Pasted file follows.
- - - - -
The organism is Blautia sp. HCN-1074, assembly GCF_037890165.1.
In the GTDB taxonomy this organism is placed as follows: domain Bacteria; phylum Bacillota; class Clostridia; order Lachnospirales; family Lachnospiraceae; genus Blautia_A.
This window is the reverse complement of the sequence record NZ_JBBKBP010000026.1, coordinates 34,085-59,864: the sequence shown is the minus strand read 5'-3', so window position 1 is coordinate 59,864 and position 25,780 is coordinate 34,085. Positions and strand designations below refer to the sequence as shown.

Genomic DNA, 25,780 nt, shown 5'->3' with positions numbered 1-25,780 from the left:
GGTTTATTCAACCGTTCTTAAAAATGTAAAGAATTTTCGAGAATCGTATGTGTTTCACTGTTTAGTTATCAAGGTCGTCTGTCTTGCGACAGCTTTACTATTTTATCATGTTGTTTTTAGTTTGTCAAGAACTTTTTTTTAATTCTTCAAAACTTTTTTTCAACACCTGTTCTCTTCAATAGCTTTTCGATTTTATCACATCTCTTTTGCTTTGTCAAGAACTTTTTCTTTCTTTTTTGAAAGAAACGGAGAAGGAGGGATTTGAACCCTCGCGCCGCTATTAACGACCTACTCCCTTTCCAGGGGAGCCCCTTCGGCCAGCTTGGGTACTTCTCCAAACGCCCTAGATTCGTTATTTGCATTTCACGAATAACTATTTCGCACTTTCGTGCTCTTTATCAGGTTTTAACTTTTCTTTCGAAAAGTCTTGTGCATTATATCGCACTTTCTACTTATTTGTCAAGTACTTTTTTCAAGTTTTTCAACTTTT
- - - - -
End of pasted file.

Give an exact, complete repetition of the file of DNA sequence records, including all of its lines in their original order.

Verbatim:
The organism is Blautia sp. HCN-1074, assembly GCF_037890165.1.
In the GTDB taxonomy this organism is placed as follows: domain Bacteria; phylum Bacillota; class Clostridia; order Lachnospirales; family Lachnospiraceae; genus Blautia_A.
This window is the reverse complement of the sequence record NZ_JBBKBP010000026.1, coordinates 34,085-59,864: the sequence shown is the minus strand read 5'-3', so window position 1 is coordinate 59,864 and position 25,780 is coordinate 34,085. Positions and strand designations below refer to the sequence as shown.

Genomic DNA, 25,780 nt, shown 5'->3' with positions numbered 1-25,780 from the left:
GGTTTATTCAACCGTTCTTAAAAATGTAAAGAATTTTCGAGAATCGTATGTGTTTCACTGTTTAGTTATCAAGGTCGTCTGTCTTGCGACAGCTTTACTATTTTATCATGTTGTTTTTAGTTTGTCAAGAACTTTTTTTTAATTCTTCAAAACTTTTTTTCAACACCTGTTCTCTTCAATAGCTTTTCGATTTTATCACATCTCTTTTGCTTTGTCAAGAACTTTTTCTTTCTTTTTTGAAAGAAACGGAGAAGGAGGGATTTGAACCCTCGCGCCGCTATTAACGACCTACTCCCTTTCCAGGGGAGCCCCTTCGGCCAGCTTGGGTACTTCTCCAAACGCCCTAGATTCGTTATTTGCATTTCACGAATAACTATTTCGCACTTTCGTGCTCTTTATCAGGTTTTAACTTTTCTTTCGAAAAGTCTTGTGCATTATATCGCACTTTCTACTTATTTGTCAAGTACTTTTTTCAAGTTTTTCAACTTTT